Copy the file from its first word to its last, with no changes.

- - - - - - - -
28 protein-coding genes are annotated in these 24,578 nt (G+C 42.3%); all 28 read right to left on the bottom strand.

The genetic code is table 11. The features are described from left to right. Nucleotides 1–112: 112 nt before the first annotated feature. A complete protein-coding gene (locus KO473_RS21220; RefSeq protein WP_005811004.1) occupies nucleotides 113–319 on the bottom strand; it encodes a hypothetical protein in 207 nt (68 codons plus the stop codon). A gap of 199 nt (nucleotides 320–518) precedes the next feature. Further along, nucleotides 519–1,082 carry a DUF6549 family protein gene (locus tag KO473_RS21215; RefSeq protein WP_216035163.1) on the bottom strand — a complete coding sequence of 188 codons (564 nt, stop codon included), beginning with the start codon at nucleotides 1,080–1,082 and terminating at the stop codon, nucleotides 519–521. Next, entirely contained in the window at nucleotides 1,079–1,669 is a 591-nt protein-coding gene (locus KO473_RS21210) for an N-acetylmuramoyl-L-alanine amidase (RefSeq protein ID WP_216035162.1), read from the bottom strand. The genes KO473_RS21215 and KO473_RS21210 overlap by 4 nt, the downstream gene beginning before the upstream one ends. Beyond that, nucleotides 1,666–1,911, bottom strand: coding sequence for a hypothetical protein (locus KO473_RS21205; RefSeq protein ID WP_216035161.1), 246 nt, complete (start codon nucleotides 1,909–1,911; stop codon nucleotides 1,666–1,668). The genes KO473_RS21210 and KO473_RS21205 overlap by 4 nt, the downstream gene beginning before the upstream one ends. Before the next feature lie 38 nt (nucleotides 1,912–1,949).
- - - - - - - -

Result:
28 protein-coding genes are annotated in these 24,578 nt (G+C 42.3%); all 28 read right to left on the bottom strand.

The genetic code is table 11. The features are described from left to right. Nucleotides 1–112: 112 nt before the first annotated feature. A complete protein-coding gene (locus KO473_RS21220; RefSeq protein WP_005811004.1) occupies nucleotides 113–319 on the bottom strand; it encodes a hypothetical protein in 207 nt (68 codons plus the stop codon). A gap of 199 nt (nucleotides 320–518) precedes the next feature. Further along, nucleotides 519–1,082 carry a DUF6549 family protein gene (locus tag KO473_RS21215; RefSeq protein WP_216035163.1) on the bottom strand — a complete coding sequence of 188 codons (564 nt, stop codon included), beginning with the start codon at nucleotides 1,080–1,082 and terminating at the stop codon, nucleotides 519–521. Next, entirely contained in the window at nucleotides 1,079–1,669 is a 591-nt protein-coding gene (locus KO473_RS21210) for an N-acetylmuramoyl-L-alanine amidase (RefSeq protein ID WP_216035162.1), read from the bottom strand. The genes KO473_RS21215 and KO473_RS21210 overlap by 4 nt, the downstream gene beginning before the upstream one ends. Beyond that, nucleotides 1,666–1,911, bottom strand: coding sequence for a hypothetical protein (locus KO473_RS21205; RefSeq protein ID WP_216035161.1), 246 nt, complete (start codon nucleotides 1,909–1,911; stop codon nucleotides 1,666–1,668). The genes KO473_RS21210 and KO473_RS21205 overlap by 4 nt, the downstream gene beginning before the upstream one ends. Before the next feature lie 38 nt (nucleotides 1,912–1,949).